Martin McNamara explains the relevance of his play for the Armistice weekend.

Set in  Wandsworth Prison London  in 1916. Traitors, Cads and Cowards -tells the story of Liam, an Irish rebel arrested after the Easter Rising in Dublin,  who has been brought to London for questioning. He is bunked in with Alfred, a shell-shocked veteran of the trenches up on desertion charges. Their other cell mate is Henry, a conscientious objector,  court martialled for refusing his call up papers. Through the action, which takes place over one day we find out whether these three very different ‘Traitors to the King’ find common ground.

In December last year Anne Curtis, artistic director of London Irish theatre company Green Curtain, told me how hundreds of Irish rebels arrested after the Easter Rising were brought to Wandsworth Prison for questioning.

This was not a part of the 1916 rebellion I’d ever heard about before. And I readily agreed with Anne when she suggested it might make the basis of a play.

I’d just finished work on another drama about an Irishman held in Wandsworth Prison. “Your Ever Loving” tells the story of Paul Hill, one of the Guildford Four, who spent 15 years behind bars for terrorist murders he did not commit.

Letters Paul sent his family during those years were donated to the Irish Archive Library at the London Metropolitan University. With the support of Tony Murray, who runs the archive, I was able to use those poignant, angry, funny missives to tell what I believe is an important story. And I found that I liked the discipline that comes with using real life narratives and events and voices to craft a dramatic tale.

When I started researching Traitors, the first thing I realised was how most histories about the men arrested after the Rising concern themselves with the leaders executed in Kilmainham Gaol. Or else they relate to De Valera and the handful of fighters who would go on to create the early governments of the Irish Free State.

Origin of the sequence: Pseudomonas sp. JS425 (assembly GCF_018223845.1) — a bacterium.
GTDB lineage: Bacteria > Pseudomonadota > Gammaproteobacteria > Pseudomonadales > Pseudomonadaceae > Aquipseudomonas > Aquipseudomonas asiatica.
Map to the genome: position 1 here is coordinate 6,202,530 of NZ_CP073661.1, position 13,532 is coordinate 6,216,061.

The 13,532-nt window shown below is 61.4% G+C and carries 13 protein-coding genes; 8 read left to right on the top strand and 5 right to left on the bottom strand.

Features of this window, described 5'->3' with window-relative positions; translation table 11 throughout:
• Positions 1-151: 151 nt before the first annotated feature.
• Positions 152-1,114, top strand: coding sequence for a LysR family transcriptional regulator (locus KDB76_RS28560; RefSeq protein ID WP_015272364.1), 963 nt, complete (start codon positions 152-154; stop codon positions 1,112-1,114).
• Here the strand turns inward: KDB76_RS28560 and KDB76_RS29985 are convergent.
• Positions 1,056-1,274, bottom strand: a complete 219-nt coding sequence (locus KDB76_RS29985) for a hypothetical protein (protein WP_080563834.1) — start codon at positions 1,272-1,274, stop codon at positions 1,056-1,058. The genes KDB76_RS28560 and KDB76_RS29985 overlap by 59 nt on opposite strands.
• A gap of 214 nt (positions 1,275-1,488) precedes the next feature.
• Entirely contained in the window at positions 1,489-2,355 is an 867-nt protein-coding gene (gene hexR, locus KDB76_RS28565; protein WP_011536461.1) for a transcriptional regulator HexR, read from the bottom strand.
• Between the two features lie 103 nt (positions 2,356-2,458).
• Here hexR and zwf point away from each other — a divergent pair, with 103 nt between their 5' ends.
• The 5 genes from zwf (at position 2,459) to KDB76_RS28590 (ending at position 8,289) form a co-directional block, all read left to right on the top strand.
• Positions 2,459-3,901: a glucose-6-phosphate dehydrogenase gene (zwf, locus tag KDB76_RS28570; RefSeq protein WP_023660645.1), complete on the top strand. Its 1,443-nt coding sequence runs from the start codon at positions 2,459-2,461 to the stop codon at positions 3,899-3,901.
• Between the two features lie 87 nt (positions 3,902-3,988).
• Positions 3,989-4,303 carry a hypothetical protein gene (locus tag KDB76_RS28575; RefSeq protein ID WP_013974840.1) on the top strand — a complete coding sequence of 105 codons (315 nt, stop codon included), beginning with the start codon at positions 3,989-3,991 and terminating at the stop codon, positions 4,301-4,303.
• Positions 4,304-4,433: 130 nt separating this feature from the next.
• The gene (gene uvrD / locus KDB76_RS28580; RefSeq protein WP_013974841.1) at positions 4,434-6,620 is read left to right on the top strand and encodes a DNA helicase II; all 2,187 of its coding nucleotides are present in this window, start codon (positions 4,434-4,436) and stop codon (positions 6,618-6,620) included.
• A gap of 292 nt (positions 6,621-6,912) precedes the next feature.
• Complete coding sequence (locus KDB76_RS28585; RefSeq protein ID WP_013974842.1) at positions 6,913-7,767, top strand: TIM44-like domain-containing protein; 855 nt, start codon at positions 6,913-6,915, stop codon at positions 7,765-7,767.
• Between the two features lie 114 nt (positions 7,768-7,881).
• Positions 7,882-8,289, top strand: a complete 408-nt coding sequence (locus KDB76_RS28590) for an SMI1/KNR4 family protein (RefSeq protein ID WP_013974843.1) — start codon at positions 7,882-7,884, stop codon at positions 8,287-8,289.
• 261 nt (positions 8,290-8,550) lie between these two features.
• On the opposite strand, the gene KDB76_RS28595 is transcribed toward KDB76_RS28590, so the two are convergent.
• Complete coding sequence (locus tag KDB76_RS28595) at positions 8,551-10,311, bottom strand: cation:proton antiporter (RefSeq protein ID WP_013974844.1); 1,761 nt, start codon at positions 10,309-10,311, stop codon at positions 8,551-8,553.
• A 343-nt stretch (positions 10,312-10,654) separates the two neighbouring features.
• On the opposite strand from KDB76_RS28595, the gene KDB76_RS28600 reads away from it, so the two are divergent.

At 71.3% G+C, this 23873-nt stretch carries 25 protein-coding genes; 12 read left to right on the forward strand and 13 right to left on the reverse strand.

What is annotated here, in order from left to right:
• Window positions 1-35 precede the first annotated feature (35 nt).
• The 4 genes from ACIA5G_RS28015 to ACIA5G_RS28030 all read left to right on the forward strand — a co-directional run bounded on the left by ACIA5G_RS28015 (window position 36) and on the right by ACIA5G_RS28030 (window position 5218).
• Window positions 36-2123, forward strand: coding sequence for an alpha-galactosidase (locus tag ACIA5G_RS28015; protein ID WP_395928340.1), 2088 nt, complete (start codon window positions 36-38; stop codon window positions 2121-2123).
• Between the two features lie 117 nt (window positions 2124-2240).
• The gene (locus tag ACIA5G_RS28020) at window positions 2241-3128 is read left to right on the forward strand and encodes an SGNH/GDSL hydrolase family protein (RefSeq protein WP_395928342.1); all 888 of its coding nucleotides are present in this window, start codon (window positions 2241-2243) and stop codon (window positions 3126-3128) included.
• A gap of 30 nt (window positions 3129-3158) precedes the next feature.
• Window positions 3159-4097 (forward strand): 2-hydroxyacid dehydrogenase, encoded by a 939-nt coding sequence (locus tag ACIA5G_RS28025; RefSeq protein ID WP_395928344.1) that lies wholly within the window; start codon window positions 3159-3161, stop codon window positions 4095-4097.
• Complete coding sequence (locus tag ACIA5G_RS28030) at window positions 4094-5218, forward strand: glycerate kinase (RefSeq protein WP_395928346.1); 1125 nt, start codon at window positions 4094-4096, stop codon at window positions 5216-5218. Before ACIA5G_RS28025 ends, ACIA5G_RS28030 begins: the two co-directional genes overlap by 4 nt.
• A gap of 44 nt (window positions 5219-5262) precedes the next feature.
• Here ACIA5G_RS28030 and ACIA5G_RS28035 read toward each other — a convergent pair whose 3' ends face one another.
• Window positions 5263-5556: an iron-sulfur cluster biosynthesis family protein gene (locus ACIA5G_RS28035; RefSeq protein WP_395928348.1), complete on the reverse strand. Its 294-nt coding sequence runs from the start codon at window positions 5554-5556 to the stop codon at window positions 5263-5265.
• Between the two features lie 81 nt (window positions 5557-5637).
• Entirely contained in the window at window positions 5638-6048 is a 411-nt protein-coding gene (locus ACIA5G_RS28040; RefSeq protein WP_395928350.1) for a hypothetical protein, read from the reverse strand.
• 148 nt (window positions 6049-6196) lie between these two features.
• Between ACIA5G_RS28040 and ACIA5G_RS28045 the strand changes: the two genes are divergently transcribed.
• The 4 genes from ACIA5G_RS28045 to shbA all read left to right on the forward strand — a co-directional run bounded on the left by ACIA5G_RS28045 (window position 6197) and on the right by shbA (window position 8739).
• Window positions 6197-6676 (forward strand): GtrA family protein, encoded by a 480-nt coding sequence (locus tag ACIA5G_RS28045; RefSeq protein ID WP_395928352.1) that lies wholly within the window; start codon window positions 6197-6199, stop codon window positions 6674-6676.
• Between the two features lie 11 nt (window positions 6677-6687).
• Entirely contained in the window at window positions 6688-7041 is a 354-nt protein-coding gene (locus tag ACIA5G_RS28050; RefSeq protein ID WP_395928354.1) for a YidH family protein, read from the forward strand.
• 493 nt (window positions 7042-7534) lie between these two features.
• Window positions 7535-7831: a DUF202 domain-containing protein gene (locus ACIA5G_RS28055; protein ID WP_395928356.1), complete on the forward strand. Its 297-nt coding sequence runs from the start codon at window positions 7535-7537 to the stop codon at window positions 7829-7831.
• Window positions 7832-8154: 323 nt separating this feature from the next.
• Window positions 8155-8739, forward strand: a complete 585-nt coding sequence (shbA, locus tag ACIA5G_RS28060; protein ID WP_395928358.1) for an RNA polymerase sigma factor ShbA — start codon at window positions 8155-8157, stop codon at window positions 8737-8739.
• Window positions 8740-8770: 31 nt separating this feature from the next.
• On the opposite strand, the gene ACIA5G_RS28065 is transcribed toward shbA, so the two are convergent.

There seemed very little about the foot soldiers, the nameless hundreds who left their homes and families in a wild attempt to uproot what was then the most powerful Empire on earth.

I think history is more interesting, and possibly more revealing, if told from the perspective of the people who don’t get their faces on the postage stamps or currency notes.

I was aided no end in my work by Doctor Geoff Bell, Irish writer and historian, who was researching his latest book related to the Irish rebellion. Geoff found a cache of testimonies from volunteers in the archives of the Irish Bureau of Military History.

He generously shared these with me. Scores of these men had been brought to Wandsworth for questioning by the Sankey Committee and their words helped craft this story.

During the course of the Great War, several wings of Wandsworth Prison were given over to military prisoners. In 1916 the wings were kept busy; there were soldiers charged with desertion or criminal activities. That year also saw the introduction of conscription and the Gaol had to find space for conscientious objectors who refused their call up and were court martialled.

I hope our play has something to say about the savagery of conflict and its effects on the often forgotten foot soldiers. But also hopefully about the nature of patriotism and about how the ones labelled cowards or traitors can sometimes be the bravest and noblest because they fight only for what they truly believe.

Special performances on Armistice Day (Fri 11th Nov 2016) and
Remembrance Saturday (12th Nov 2016), both at 8:00pm.
Buy tickets on the door £10/8 concessions.
Venue is: West London Trade Union Club
33-35 High St, Acton, London W3 6ND.

(Unfortunately this venue has stairs and therefore no disabled access).

The venue is located in Acton High Street near the junction of Acton Lane and the Vale. It is  about a 12 minute walk from Acton Town tube station (District and Piccadilly) and a 7 minute walk from Acton Central on the London Overground. Buses from Shepherd’s Bush and Ealing Common stop outside.

Geoff Bell’s Hesitant Comrades, the Irish Revolution and the British Labour Movement, published by Pluto Press. For more information go to

For more on the London Metropolitan University’s ‘Archive of the Irish in Britain’ go to: